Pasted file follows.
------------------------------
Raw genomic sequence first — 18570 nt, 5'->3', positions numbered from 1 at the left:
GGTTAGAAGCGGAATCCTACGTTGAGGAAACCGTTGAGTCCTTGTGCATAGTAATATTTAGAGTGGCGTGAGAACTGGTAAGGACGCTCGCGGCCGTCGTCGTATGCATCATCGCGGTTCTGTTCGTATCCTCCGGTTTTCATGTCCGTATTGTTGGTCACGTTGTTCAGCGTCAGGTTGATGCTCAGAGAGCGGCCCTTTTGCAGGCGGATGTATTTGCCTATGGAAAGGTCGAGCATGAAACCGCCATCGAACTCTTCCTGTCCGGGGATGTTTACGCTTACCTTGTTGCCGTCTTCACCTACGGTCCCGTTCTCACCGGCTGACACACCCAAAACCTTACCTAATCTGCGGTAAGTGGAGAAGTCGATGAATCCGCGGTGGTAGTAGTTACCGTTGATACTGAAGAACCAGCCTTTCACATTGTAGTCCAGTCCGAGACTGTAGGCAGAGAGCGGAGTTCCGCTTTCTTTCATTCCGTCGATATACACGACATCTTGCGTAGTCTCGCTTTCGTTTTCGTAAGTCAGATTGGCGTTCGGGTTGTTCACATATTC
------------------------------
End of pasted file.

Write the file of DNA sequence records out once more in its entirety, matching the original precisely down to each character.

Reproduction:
Raw genomic sequence first — 18570 nt, 5'->3', positions numbered from 1 at the left:
GGTTAGAAGCGGAATCCTACGTTGAGGAAACCGTTGAGTCCTTGTGCATAGTAATATTTAGAGTGGCGTGAGAACTGGTAAGGACGCTCGCGGCCGTCGTCGTATGCATCATCGCGGTTCTGTTCGTATCCTCCGGTTTTCATGTCCGTATTGTTGGTCACGTTGTTCAGCGTCAGGTTGATGCTCAGAGAGCGGCCCTTTTGCAGGCGGATGTATTTGCCTATGGAAAGGTCGAGCATGAAACCGCCATCGAACTCTTCCTGTCCGGGGATGTTTACGCTTACCTTGTTGCCGTCTTCACCTACGGTCCCGTTCTCACCGGCTGACACACCCAAAACCTTACCTAATCTGCGGTAAGTGGAGAAGTCGATGAATCCGCGGTGGTAGTAGTTACCGTTGATACTGAAGAACCAGCCTTTCACATTGTAGTCCAGTCCGAGACTGTAGGCAGAGAGCGGAGTTCCGCTTTCTTTCATTCCGTCGATATACACGACATCTTGCGTAGTCTCGCTTTCGTTTTCGTAAGTCAGATTGGCGTTCGGGTTGTTCACATATTC